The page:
Another such example is the Dayanand Anglo Vedic (DAV) College, Siwan. The name suggests that it was an initiative of the Arya Samaj, a powerful religio-cultural movement. But the people of Siwan do not associate it with any sectoral movement. It was known as the baby of Darhi baba, as Bidyanath Prasad was popularly known. Baidyanath Prasad, a Sunar( Goldsmith) by caste was a local leader of the Arya Samaj but was primarily a teacher. He was the headmaster of the Victoria Memorial High English School (VMHE School) in Siwan in the 1920s. He was earlier the headmaster of the Victoria Memorial Middle School. When it became difficult to accommodate the increasing number of students in the existing building, he erected huts in the Central Maidan of the town which is now known as Gandhi Maidan. Later, he acquired fifty Bighas of land for the school. But here again the caste realities intervened.
Siwan is known for its physical proximity to Jiradei, home to Dr. Rajendra Prasad, the first president of independent India. He belonged to the kayastha community. As did Brijkishore Prasad, another powerful congress leader. Kayasthas were a powerful presence in Siwan. One also needs to remember that Bengalis dominated nearly every field in Bihar. Bihar had been till 1911, a part of Bengal and Bengalis were ahead of people from other states in almost all areas of life, education being the most prominent. Kayasthas were the next most educated community. It gave them additional leverage in social manoeuvring. They started interfering in the affairs of the VMHE School and Darhi baba had to withdraw from the school.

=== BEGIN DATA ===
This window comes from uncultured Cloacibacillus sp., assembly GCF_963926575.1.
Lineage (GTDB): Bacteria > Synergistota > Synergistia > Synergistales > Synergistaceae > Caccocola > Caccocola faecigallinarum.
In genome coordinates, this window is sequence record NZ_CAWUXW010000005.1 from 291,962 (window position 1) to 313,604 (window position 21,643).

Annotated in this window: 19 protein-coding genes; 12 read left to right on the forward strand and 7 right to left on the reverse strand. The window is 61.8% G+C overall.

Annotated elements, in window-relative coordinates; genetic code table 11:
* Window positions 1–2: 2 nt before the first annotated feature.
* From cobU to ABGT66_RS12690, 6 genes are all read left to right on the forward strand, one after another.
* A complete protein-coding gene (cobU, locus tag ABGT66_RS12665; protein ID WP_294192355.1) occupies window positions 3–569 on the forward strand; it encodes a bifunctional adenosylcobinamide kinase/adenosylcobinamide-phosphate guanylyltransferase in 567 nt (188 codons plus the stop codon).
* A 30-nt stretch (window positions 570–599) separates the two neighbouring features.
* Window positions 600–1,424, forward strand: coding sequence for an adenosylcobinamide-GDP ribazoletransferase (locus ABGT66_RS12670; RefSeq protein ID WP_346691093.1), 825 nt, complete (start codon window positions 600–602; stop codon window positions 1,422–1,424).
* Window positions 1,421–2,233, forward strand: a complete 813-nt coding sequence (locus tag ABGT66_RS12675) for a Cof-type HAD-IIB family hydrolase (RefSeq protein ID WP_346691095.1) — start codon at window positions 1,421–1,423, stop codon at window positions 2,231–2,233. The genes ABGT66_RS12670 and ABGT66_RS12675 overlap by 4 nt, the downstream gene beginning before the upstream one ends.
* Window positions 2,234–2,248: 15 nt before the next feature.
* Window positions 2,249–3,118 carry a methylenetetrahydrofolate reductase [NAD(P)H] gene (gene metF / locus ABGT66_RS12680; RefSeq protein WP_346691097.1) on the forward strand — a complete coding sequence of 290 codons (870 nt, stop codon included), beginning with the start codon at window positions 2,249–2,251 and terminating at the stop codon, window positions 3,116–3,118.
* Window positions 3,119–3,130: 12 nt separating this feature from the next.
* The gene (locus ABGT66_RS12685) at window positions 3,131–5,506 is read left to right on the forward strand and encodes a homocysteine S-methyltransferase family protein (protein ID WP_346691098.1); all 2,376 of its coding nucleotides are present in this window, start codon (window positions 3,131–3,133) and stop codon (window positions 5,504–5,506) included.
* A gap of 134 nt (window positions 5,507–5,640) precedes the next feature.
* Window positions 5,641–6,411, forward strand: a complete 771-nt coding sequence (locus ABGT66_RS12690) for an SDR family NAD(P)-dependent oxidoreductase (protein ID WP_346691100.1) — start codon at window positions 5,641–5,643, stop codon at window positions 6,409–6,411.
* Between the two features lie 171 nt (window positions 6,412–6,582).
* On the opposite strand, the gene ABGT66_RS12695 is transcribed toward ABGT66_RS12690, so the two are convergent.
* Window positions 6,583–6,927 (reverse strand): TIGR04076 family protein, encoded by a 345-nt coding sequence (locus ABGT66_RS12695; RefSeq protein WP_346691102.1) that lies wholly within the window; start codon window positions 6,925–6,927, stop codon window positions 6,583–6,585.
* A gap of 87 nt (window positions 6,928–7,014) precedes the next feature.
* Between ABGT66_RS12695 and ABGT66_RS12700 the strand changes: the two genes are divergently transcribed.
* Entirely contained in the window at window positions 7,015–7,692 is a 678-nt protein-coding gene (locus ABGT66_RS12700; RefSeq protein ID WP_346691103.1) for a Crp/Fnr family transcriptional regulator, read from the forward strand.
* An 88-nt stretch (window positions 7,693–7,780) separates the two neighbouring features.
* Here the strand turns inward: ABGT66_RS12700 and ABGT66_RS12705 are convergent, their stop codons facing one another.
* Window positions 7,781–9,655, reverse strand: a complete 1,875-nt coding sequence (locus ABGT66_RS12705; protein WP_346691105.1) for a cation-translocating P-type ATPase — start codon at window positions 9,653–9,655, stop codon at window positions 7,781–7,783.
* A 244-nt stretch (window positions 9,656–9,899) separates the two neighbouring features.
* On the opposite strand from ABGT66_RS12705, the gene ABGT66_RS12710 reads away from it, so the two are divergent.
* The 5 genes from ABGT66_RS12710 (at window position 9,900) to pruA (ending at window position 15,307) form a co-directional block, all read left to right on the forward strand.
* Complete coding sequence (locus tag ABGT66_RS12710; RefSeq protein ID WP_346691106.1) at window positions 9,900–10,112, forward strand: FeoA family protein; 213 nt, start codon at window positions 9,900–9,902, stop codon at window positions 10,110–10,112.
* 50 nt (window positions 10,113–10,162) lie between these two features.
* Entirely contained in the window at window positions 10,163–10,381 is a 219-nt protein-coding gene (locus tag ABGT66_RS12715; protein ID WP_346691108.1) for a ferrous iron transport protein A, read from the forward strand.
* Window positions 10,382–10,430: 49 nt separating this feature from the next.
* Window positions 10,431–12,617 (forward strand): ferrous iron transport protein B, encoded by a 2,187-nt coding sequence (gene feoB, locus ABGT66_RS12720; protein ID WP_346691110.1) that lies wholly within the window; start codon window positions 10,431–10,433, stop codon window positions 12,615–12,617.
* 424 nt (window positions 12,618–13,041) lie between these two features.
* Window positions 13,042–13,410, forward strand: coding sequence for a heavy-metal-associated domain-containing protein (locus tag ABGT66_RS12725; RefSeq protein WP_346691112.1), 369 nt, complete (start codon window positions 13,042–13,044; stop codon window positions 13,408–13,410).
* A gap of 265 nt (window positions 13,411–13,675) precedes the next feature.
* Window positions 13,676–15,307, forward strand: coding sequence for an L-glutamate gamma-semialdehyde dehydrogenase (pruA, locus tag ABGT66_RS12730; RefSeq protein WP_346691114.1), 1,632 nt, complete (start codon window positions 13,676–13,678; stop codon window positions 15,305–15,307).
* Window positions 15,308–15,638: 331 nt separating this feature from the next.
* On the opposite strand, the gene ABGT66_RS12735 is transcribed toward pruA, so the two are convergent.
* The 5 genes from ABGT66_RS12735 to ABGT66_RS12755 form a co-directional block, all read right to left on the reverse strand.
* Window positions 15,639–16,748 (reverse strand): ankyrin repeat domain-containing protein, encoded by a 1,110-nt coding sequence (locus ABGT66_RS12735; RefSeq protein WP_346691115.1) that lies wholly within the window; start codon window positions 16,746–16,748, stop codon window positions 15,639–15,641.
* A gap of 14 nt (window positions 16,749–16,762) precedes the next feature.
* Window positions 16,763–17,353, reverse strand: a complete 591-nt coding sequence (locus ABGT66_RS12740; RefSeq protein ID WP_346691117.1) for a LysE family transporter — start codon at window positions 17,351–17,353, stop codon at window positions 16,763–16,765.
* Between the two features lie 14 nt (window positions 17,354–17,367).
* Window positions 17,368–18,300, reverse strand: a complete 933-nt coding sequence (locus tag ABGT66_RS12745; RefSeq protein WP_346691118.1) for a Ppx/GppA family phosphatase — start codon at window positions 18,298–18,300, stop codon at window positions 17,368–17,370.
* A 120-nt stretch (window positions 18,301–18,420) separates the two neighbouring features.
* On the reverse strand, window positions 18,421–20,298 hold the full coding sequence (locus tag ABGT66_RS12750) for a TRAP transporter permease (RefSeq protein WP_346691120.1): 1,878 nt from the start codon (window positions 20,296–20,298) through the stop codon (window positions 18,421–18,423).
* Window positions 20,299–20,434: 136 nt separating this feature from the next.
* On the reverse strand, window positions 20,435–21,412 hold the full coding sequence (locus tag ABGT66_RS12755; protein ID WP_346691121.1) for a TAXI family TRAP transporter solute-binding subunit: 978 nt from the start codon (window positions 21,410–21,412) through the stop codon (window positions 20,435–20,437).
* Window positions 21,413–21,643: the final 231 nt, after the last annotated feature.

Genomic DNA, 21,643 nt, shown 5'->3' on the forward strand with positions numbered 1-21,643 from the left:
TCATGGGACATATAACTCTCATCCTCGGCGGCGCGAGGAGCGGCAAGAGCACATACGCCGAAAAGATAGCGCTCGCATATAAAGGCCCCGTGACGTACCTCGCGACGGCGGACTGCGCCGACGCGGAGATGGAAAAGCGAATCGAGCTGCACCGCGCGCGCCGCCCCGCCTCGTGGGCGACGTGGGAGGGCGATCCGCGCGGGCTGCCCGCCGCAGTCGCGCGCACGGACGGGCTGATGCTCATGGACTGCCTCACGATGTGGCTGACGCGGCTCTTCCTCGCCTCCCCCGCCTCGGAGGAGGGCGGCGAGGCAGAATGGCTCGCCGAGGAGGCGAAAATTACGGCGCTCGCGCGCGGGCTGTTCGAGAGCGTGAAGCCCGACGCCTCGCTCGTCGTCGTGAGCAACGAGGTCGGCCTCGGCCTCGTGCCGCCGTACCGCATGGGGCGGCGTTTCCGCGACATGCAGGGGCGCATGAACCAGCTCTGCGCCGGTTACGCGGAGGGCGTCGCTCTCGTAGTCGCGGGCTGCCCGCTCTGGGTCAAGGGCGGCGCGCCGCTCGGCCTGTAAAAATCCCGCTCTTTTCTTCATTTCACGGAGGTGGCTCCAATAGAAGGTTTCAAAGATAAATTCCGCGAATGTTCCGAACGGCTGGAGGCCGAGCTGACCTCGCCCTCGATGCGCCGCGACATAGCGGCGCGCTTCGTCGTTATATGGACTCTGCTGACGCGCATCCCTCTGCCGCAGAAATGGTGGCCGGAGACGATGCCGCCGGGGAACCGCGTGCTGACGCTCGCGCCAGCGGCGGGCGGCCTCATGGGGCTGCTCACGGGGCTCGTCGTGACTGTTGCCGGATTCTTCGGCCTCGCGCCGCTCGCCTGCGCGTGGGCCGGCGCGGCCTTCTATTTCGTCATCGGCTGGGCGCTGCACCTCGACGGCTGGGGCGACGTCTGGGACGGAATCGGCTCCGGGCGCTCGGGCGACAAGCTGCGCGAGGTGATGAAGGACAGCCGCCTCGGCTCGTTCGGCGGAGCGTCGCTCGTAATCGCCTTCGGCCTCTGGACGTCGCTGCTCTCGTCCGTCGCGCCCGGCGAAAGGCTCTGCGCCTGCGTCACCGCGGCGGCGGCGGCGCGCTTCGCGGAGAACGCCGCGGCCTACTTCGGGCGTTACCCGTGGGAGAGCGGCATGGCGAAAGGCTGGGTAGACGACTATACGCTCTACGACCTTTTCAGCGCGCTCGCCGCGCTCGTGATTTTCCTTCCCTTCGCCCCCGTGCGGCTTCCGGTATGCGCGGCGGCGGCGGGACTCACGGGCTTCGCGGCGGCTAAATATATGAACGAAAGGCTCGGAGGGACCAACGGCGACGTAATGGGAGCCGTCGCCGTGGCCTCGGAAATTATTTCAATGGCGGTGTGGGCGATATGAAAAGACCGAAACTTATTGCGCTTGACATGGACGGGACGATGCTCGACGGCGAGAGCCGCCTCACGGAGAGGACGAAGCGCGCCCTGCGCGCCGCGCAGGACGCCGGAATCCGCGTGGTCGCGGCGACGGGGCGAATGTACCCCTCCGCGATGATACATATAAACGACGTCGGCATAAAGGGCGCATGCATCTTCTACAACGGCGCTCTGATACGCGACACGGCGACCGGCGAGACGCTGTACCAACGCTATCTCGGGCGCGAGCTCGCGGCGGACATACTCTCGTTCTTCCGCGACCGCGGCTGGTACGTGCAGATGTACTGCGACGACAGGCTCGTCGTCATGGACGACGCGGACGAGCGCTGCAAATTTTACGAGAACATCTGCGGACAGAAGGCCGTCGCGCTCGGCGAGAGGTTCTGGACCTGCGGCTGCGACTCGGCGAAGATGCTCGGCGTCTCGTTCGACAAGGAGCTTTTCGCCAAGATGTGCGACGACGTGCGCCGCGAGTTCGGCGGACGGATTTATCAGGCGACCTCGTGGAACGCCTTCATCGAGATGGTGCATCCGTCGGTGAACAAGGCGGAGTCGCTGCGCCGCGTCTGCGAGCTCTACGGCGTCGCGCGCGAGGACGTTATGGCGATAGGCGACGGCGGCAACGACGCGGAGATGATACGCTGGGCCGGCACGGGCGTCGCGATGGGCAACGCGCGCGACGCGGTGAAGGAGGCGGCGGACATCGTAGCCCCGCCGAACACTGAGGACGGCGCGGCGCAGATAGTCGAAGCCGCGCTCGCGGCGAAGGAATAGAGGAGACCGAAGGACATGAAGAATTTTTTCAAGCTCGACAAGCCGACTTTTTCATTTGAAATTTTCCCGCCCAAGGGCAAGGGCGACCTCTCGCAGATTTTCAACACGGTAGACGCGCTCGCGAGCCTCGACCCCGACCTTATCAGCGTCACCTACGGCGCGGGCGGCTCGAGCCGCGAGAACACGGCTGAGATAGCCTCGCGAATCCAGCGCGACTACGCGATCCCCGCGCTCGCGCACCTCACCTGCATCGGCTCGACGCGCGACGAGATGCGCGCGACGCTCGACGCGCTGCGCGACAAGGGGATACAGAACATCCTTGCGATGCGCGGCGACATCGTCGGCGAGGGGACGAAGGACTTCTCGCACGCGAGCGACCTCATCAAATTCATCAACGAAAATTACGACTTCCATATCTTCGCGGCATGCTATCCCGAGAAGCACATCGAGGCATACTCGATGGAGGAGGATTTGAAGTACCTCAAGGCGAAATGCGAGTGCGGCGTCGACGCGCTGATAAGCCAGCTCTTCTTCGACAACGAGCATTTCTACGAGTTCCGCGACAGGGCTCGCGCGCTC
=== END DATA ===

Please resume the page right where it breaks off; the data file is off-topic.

Institution builder that he was, Darhi baba did not sit still. He immediately founded the Dayanand AngloVaidic (DAV) Middle school and immediately after that the DAV High School for boys and Arya Kanya Uccha Vidyalaya for girls. Siwan was a small town and Darhi baba had keen eyes and sharp ears. Arya Samaj was not particularly kind to the Muslims but Darhi baba did not let himself be a prisoner of this religio-political ideology. Ajmat Ali, now 89, remembers his childhood days. A student of class eight, he fell seriously ill. Darhi baba came visiting to inquire about his health. Ajamt was surprised as he was not a student of Darhi baba’s school. He gave him medicine as he also practiced Homeopathy. This was the beginning of a life-long bonding between the two. This was not an exception, says Ajmat Ali, “Anwar Husain, one year senior to me, came from an extremely poor family. Darhi baba ensured free-ship for him and helped him continue with his studies.”
After spending nearly a decade stabilizing the newly established schools, Darhi baba started working towards a college in Siwan. Establishing a college was no small task then. Siwan was primarily a town of traders. After Banias, Muslims were the largest group in siwan. Darhi baba mobilised the Banias, Brahmins and Muslims and formed a governing body consisting of representatives from these communities. The local Arya Partinidhi Sabha showed no interest in it. His long association with educational activity and social reform in Siwan won Darhi baba the support of all the communities and he managed to secure some land and a pond for the college. Later he also convinced the local municipality to give to the college the factory land of Khuddi Mian which had to be closed for non-payment of taxes, to recover which it was to be auctioned by the Municipal authorities. It needs to be noted that in the following years there was hardly any addition of resources to what was mobilized in the very first phase of the establishment of the college. This fact needs to be kept in mind as it tells us a lot about the relationship of the institution with the community.